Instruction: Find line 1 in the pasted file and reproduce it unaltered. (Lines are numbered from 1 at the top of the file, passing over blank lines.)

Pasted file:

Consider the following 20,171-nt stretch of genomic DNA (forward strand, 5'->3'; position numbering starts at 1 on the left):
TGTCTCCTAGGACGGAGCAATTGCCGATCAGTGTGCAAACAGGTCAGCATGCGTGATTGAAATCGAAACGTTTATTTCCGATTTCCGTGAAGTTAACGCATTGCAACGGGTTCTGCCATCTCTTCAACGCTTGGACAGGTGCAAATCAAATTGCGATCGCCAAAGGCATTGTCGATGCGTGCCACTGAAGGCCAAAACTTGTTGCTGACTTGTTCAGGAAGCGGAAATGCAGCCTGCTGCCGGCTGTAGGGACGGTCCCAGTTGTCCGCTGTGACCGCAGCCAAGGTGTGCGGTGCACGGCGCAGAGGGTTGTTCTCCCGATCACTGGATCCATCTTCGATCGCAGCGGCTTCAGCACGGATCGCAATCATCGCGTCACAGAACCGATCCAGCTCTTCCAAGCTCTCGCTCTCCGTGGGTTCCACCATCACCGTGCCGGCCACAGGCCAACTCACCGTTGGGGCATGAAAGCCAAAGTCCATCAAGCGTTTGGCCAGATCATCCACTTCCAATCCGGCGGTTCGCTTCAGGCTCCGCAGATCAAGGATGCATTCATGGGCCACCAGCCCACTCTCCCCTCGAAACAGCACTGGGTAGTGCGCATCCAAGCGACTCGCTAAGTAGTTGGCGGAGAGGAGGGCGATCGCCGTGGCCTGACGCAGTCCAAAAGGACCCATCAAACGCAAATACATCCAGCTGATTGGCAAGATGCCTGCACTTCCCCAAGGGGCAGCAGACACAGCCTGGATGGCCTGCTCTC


Consider the following 20,171-nt stretch of genomic DNA (forward strand, 5'->3'; position numbering starts at 1 on the left):